By: Allan Wolper
Chelsea Clinton, the new “NBC Nightly News” correspondent, strolled to the offices of TOPPS, Inc., a nonprofit community service organization in Pine Bluff, Ark. Two Pine Bluff police officers kept an enthralled crowd away as the daughter of former President Bill Clinton, accompanied by an NBC crew, hugged Annette Dove, the acclaimed African-American woman who runs the agency.
The media, ever fascinated by the Clinton family-inspired myth that Chelsea is only now becoming a public person, spent millions of words analyzing her performance on camera: her voice, her hair, her television presence.
The story was an enormous success.
Dove, who has done much for the impoverished children of her Jefferson County area in rural Arkansas, received $200,000 in cash contributions from viewers one week after the piece ran, according to NBC.
It was a natural first piece for Clinton.
TOPPS — formally known as Targeting Our People’s Priority with Service — is a favorite in the rural Jefferson County area. The Pine Bluff Commercial, the local daily paper, has featured TOPPS on its front pages, and local television stations have reported its good works.
The Clinton School of Public Service at the University of Arkansas has sent its students to do volunteer work at TOPPS. And the Pine Bluff police use TOPPS as a resource to deal with the city’s juvenile crime problems, although Capt. Greg Shapiro said he had never before sent a security detail to TOPPS when reporters went there to interview anyone.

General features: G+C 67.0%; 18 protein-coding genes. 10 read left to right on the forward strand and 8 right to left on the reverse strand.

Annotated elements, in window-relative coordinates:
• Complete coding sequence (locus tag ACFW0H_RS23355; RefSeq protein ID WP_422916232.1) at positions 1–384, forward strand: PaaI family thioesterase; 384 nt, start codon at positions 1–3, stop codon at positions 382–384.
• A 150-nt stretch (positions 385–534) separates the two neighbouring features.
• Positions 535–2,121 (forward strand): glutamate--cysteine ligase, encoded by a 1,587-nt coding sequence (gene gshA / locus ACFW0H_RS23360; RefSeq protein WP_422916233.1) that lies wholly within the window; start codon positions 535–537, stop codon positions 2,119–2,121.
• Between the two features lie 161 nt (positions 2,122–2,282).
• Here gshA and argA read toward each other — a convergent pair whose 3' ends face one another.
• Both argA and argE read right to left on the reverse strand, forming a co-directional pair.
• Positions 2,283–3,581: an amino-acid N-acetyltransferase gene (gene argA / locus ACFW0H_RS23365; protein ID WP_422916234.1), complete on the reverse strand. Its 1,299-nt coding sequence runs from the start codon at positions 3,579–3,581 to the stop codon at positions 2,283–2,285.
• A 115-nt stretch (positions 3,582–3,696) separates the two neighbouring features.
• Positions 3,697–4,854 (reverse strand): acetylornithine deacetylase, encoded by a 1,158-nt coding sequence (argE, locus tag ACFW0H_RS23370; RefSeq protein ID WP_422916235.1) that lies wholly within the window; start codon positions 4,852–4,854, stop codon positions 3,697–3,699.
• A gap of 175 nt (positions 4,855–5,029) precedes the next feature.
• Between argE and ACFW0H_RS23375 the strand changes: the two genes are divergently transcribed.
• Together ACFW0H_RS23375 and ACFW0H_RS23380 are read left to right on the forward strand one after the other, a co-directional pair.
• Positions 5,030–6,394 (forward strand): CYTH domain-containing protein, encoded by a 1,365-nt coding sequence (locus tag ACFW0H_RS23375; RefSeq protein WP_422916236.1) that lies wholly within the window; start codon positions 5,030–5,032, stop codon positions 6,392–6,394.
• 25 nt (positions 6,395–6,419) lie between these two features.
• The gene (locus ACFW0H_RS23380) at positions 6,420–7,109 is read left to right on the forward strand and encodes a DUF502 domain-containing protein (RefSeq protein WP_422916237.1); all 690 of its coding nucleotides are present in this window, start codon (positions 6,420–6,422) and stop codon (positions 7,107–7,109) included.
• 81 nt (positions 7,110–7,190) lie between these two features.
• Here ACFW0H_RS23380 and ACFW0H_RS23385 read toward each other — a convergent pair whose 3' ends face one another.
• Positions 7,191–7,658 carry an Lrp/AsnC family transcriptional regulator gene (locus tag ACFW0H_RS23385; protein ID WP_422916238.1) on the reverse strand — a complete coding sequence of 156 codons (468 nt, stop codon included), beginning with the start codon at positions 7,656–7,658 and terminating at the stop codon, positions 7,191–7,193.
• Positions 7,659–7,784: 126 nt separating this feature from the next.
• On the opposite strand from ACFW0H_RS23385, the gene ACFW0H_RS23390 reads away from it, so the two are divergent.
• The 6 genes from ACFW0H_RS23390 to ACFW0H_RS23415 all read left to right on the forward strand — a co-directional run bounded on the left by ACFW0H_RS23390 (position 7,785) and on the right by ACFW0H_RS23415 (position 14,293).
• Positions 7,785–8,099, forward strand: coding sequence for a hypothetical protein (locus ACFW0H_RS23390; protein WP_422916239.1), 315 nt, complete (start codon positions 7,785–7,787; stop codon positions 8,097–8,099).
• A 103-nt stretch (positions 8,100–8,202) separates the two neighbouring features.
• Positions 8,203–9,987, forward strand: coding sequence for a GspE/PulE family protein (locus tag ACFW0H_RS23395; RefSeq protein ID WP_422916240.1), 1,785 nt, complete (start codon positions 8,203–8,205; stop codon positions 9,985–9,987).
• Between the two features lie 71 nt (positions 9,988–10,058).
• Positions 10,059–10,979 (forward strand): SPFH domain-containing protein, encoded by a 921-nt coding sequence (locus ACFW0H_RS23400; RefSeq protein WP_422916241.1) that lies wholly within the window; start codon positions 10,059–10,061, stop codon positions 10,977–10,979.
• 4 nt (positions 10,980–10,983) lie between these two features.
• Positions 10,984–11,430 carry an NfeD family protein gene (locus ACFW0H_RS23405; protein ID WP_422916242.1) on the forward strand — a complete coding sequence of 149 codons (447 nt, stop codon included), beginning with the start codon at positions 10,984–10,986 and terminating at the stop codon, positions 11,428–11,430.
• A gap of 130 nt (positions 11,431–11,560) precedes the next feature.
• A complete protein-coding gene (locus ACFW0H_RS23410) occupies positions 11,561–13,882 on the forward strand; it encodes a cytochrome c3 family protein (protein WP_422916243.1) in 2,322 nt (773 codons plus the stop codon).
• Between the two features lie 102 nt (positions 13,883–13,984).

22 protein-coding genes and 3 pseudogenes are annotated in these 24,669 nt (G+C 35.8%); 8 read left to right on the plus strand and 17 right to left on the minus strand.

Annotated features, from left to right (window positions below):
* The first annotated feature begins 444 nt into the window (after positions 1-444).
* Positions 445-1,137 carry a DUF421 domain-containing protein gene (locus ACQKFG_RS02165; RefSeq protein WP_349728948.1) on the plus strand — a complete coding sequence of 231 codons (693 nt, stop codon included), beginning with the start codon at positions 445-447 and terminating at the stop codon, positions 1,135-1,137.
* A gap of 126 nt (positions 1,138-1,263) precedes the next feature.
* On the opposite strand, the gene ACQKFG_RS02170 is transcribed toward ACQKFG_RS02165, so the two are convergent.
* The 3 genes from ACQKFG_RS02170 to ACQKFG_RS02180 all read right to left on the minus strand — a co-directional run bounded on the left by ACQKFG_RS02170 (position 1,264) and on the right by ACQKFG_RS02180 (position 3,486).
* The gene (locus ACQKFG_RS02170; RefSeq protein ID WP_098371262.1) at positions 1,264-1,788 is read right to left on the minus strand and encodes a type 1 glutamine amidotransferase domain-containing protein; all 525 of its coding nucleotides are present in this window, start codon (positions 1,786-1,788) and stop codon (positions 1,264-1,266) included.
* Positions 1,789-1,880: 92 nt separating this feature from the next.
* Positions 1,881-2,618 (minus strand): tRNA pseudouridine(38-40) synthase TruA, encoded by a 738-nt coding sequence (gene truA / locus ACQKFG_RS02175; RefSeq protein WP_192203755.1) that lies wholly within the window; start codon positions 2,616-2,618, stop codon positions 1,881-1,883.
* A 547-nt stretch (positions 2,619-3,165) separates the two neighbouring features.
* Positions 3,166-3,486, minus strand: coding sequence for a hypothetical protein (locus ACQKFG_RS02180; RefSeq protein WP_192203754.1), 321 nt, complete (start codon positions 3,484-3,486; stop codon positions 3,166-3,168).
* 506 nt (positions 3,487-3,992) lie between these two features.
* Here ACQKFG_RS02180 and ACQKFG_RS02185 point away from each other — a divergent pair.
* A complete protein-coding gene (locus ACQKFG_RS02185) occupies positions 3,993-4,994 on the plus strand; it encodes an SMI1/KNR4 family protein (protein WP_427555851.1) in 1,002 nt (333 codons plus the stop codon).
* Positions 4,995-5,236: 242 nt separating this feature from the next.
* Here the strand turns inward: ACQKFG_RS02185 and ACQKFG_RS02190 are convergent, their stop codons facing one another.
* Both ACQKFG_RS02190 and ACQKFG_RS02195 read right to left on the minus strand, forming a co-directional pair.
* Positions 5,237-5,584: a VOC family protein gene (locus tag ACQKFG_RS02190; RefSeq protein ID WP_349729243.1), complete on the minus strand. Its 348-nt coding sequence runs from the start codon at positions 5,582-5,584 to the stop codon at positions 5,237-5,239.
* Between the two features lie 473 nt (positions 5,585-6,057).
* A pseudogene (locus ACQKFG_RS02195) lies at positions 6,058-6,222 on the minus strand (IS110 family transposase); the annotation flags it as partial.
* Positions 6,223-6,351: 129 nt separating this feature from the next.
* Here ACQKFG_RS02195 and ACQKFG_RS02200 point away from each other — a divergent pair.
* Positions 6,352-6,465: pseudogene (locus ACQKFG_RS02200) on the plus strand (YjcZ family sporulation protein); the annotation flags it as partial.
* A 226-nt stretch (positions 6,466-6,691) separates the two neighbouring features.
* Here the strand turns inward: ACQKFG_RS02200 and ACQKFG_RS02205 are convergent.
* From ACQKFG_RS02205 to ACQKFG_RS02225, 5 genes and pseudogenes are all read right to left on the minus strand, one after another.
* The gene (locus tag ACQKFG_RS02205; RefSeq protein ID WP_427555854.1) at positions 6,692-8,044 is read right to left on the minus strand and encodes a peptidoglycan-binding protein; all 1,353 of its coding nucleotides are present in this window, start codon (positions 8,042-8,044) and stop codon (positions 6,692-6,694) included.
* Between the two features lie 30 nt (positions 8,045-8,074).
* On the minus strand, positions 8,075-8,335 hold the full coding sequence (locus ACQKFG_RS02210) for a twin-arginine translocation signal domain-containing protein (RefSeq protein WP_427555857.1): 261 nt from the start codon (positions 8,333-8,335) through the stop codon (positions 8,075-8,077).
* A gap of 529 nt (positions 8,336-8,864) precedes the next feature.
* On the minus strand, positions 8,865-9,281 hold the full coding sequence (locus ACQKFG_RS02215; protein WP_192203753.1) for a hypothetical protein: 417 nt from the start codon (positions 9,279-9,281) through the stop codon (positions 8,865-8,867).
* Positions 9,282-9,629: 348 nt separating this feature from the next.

Clinton’s piece, part of an “NBC Nightly News” regular segment called “Making A Difference,” also aired in December on “Rock Center” with Brian Williams, an NBC primetime news program. The piece and the incredible reaction it received seemed an afterthought.
What NBC wanted its viewers to know was that the venerable old network — now part of the Comcast media empire — had hired a former First Daughter for its news division. Because that was the news.
Brian Williams, an anchor who has appeared on Saturday Night Live, seems to be enjoying NBC’s recruitment of bold-faced correspondents. “Hopefully, our journalism will speak louder than any name,” he said about the program. “If it doesn’t, perhaps people will tune in to ‘Rock Center’ hoping to see Tina Fey.”
Things are just as twisted at MSNBC, the sister station of the network.
Last month, Lawrence O’Donnell, one of the political talking hosts on MSNBC, brought Meghan McCain, an MSNBC special correspondent and daughter of Arizona Sen. John McCain, on his program.